Exactly how does exercise affect the brain?

In his book ‘Spark’, Psychiatrist John Ratey, MD, explains how children’s brains benefit from exercise.

Firstly, exercise sparks the production in the brain of the most remarkable protein called Brain-Derived Neurotrophic Factor (BDNF).  This protein has been dubbed ‘fertiliser for the brain’, or ‘miracle-gro’ because it makes it possible for the brain to produce new cells and take in new information.  It literally causes the brain to grow more connections.  It also helps the brain increase the uptake of neurotransmitters, such as dopamine, serotonin and norepinephrine. These are important for forming and keeping long-term memories and for the growth and development of brain tissue.

Exercise also helps to enhance cognitive flexibility, which allows us to shift our thinking and to produce a steady flow of creative thoughts and answers.  It has a positive effect on the brain’s hippocampus, which is involved in memory making and is important for learning.  Importantly, the more complex the movements during exercise, the more complex the brain connections. This means that activities that challenge brain and body simultaneously (for example, ballet, skateboarding, martial arts), have a greater positive impact. The technical movements in these sports activate an area of the brain that controls balance, timing, sequencing, evaluating consequences, switching, error corrections, fine motor adjustments, intense focus and concentration.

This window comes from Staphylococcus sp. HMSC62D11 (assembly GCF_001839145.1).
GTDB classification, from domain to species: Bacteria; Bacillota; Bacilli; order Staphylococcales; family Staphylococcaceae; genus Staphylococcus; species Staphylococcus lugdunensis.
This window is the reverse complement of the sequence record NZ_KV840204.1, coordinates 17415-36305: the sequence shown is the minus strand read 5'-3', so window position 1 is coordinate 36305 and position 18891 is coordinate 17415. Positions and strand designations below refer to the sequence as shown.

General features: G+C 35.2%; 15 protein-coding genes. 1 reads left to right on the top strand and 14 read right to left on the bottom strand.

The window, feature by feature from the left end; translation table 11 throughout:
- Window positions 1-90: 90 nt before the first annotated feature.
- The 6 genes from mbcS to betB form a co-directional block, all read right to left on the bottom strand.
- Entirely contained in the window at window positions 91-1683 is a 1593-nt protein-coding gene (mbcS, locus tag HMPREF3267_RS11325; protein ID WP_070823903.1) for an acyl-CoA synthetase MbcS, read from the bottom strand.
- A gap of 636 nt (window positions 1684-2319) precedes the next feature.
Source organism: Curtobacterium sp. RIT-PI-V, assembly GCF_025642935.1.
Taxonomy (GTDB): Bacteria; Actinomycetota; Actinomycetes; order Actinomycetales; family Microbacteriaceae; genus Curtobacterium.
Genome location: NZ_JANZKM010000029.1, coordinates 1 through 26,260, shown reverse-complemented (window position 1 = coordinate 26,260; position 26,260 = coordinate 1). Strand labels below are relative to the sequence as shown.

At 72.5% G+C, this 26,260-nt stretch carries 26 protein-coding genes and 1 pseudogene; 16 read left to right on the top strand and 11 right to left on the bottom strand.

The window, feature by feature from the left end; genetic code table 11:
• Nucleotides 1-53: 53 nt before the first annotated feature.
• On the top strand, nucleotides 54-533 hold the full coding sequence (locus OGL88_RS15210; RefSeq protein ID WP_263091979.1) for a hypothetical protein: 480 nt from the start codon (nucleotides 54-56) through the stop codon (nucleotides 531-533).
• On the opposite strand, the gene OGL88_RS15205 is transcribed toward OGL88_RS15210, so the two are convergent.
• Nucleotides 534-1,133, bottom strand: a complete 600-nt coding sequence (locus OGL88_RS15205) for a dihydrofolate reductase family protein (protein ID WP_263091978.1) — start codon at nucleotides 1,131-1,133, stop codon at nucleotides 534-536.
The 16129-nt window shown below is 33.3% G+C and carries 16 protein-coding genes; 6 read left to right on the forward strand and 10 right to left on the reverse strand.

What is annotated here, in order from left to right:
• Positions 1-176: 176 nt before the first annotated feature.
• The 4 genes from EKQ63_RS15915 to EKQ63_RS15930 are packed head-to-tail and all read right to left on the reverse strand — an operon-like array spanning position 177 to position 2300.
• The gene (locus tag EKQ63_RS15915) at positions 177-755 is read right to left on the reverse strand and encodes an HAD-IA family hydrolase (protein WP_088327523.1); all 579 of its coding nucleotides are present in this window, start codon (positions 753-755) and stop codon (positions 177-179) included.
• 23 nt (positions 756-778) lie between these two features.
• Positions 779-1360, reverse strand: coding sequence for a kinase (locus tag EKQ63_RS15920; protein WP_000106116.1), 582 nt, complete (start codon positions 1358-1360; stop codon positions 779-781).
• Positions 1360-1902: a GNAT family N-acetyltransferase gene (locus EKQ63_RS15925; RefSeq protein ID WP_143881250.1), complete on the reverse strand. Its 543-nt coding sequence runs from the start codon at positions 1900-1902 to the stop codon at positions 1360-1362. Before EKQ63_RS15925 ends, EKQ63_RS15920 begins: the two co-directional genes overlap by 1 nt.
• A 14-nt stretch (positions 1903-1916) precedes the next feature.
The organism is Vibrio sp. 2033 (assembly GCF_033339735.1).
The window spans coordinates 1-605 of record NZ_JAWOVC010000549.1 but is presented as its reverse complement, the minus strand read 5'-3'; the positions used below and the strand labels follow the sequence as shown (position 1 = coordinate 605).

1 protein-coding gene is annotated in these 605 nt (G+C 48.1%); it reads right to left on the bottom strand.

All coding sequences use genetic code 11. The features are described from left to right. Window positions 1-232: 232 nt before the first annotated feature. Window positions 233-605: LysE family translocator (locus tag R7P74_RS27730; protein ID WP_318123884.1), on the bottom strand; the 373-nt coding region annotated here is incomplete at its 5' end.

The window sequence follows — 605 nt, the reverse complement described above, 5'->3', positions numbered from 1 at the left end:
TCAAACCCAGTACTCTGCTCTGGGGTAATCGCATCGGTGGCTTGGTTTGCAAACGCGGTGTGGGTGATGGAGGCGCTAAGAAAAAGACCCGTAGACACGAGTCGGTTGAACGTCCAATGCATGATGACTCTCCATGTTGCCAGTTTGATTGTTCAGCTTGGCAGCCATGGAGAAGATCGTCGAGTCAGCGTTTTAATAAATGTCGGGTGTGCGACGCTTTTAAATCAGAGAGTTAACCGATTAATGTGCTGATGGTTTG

Studies have proved that there is a big overlap between attention, consciousness and movement. The attention circuits are regulated by neurotransmitters, which are generated and balanced by BDNF, which is sparked by exercise.   Movement and attention share overlapping neural pathways and that is why activities that activate the brain and body work well for children who struggle to concentrate and focus. They have to pay attention while learning new movements, which activates and coaches both systems simultaneously.

There is definitely huge benefit in children learning to control their bodies through activities involving highly organised movements.  Random, aimless running around might help blood circulation and send oxygen to the brain but the most benefit for learning involves coordinated movement. 



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